You could have a typical reaction when you first hear that ringing in your ears: pretend everything’s good. You continue your regular routines: you do your grocery shopping, you cook dinner, you attempt to have a conversation with your friends. In the meantime, you’re trying to force that ringing in your ear to the back of your mind. Because there is one thing you feel certain about: your tinnitus will go away by itself.
You begin to worry, though, when after a few days the buzzing and ringing is unrelenting.
You’re not the only one to ever be in this situation. Tinnitus can be a tricky little condition, at times it will go away by itself and sometimes, it will stick around for a long time to come.
When Tinnitus is Likely to Vanish by Itself
Tinnitus is extremely common around the world, nearly everyone’s had a bout every now and then. In virtually all cases, tinnitus is basically temporary and will eventually go away by itself. A rock concert is an excellent illustration: you go see Bruce Springsteen at your local stadium (it’s a good show) and when you go home, you realize that there is ringing in your ears.
Within a few days the kind of tinnitus associated with injury from loud noise will commonly disappear (and you chalk it up to the cost of seeing your favorite band on stage).
Of course, it’s precisely this kind of noise injury that, over time, can cause hearing loss to move from temporary (or acute, as they say) to chronic. One concert too many and you may be waiting quite a while for your tinnitus to subside by itself.
When Tinnitus Doesn’t Seem to be Disappearing by Itself
If your tinnitus doesn’t diminish (either on its own or with help) within the period of three months or so, the disorder is then classified chronic tinnitus (this does not, however, suggest that you should wait that long to consult with a specialist about lingering thumping, buzzing, or ringing in your ears).
Something like 5-15% of people around the world have recorded indications of chronic tinnitus. While there are some known close associations (like hearing loss, for instance), the causes of tinnitus aren’t yet very well comprehended.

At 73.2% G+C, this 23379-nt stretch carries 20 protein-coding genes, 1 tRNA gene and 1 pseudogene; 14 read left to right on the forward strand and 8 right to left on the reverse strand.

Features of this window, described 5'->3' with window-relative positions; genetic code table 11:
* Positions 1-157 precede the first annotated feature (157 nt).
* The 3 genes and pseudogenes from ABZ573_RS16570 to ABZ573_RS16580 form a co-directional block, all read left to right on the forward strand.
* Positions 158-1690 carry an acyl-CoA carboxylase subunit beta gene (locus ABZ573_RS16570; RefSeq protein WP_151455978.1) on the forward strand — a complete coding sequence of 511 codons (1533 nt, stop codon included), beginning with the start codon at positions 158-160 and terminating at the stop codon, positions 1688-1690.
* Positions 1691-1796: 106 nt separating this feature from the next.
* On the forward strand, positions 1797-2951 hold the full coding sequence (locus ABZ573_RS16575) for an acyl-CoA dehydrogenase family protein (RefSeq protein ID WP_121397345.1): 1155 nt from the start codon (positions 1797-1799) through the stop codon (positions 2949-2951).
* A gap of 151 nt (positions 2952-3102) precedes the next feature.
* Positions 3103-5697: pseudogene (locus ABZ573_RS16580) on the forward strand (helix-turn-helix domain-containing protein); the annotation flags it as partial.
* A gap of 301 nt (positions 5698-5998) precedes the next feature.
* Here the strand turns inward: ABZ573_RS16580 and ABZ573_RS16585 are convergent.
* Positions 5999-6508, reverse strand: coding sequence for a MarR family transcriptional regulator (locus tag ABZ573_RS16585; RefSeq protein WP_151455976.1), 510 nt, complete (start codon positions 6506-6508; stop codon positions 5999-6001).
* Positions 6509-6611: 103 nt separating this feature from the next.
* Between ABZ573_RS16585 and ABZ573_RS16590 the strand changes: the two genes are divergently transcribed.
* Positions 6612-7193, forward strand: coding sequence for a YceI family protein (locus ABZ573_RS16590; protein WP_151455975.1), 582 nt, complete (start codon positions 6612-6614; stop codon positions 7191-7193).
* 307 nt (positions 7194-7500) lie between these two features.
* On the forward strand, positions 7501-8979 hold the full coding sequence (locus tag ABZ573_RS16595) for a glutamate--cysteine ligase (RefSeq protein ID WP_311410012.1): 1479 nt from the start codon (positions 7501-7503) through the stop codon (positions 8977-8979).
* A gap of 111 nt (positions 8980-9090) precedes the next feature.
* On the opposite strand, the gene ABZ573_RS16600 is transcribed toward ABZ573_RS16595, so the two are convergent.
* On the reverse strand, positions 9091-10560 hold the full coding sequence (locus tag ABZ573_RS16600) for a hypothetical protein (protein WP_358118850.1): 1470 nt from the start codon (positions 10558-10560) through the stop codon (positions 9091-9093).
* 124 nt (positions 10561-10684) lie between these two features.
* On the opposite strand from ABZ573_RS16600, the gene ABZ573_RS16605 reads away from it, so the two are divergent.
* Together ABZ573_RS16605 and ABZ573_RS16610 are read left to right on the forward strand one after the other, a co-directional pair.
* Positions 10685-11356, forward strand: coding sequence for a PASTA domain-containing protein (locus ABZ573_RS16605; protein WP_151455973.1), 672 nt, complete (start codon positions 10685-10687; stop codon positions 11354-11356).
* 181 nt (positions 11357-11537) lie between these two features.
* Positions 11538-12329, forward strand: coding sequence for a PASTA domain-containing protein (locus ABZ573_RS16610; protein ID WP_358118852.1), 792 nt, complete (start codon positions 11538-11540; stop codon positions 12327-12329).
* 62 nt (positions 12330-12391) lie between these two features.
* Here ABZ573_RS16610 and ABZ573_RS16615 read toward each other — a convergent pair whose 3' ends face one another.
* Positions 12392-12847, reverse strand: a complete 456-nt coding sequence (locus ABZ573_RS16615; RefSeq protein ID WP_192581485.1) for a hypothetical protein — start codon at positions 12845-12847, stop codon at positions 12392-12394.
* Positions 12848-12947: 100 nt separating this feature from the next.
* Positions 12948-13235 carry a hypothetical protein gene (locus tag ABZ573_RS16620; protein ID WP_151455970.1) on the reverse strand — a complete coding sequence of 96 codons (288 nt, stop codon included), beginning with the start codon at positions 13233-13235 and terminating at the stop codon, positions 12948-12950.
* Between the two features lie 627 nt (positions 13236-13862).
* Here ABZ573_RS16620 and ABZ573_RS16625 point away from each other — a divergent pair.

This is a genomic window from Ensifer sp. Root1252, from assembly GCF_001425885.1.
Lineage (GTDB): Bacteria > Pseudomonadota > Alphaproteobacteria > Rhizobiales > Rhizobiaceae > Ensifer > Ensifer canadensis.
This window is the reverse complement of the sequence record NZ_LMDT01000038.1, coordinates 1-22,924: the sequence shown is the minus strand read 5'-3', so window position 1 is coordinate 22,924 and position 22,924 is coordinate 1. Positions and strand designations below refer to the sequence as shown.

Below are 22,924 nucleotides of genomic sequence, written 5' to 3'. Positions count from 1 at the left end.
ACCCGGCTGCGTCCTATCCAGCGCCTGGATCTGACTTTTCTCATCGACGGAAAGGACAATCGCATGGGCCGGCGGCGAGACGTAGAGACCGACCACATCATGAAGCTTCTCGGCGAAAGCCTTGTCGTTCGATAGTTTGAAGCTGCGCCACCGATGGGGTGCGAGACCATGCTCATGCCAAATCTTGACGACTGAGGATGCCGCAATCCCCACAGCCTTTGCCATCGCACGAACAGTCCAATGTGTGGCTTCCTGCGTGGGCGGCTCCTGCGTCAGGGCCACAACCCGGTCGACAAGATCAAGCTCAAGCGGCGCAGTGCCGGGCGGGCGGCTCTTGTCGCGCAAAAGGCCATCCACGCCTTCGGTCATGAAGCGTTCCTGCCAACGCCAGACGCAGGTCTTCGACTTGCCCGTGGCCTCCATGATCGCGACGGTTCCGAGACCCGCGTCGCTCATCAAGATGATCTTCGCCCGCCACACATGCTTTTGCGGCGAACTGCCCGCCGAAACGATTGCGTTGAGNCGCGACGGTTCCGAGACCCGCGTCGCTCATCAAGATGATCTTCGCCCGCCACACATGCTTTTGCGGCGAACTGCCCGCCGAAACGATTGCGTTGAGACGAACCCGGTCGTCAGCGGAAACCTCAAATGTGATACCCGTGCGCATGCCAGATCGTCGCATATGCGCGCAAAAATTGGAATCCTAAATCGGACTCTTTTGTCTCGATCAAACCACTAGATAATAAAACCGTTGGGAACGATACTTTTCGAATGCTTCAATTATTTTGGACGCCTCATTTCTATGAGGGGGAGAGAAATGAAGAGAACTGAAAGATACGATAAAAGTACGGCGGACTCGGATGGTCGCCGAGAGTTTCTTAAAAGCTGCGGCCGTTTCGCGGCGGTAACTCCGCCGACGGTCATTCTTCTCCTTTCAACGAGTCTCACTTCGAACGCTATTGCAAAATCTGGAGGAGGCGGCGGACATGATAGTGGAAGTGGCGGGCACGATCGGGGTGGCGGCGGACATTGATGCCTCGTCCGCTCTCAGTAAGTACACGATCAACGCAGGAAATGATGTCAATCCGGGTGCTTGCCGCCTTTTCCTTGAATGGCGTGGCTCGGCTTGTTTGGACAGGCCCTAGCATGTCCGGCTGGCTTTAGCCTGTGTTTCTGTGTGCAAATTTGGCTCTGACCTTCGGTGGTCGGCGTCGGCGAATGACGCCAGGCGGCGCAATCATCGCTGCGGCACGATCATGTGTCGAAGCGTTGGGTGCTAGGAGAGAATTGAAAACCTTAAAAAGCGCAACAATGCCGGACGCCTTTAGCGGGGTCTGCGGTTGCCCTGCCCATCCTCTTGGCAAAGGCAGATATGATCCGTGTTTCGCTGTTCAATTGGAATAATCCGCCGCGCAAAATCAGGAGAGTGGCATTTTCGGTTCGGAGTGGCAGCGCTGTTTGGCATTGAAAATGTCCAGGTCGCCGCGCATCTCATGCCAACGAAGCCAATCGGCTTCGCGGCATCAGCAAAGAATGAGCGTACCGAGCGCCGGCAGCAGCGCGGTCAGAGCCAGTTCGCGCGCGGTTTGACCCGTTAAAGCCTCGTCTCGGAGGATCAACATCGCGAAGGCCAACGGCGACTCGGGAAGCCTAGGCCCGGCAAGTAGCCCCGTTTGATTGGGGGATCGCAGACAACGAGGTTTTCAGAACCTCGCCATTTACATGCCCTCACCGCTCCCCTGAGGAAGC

When the causes of your tinnitus aren’t clear, it often means that a fast “cure” will be unidentifiable. If your ears have been buzzing for over three months and there’s no discernible cause, there’s a strong chance that the sound will not go away on its own. In those situations, there are treatment options available (like cognitive behavioral therapy or noise-canceling devices) that can help you deal with symptoms and protect your quality of life.
The Reason For Your Tinnitus is Significant
When you can establish the root cause of your tinnitus, mitigating the condition suddenly becomes a lot simpler. As an example, if your tinnitus is created by a stubborn, bacterial ear infection, treatment with an antibiotic will tend to solve both problems, bringing about a healthy ear and clear hearing.
Here are some potential causes of acute tinnitus:
- Chronic ear infections
- Hearing loss (again, this is often associated with chronic tinnitus)
- Meniere’s disease (this usually has no cure and is often associated with chronic tinnitus)
- Damage to the eardrum (such as a perforated eardrum)
- A blockage in the ear or ear canal
The Big Question…Will my Tinnitus Ever go Away?
In general, your tinnitus will subside by itself. But the longer it hangs around, the longer you hear reverberations or humming or whatever the sound happens to be, the more likely it becomes that you’re coping with chronic tinnitus.
You can convince yourself there’s nothing wrong and hope that the noises will simply stop. But there may come a point where your tinnitus begins to become irritating, where it’s tough to focus because the sound is too disruptive. And in those situations, you may want a treatment strategy more thorough than crossing your fingers.
Most of the time tinnitus is just the body’s answer to loud noise that may be damaging over time and will go away on its own. Whether that’s chronic or acute tinnitus, well, only time will tell.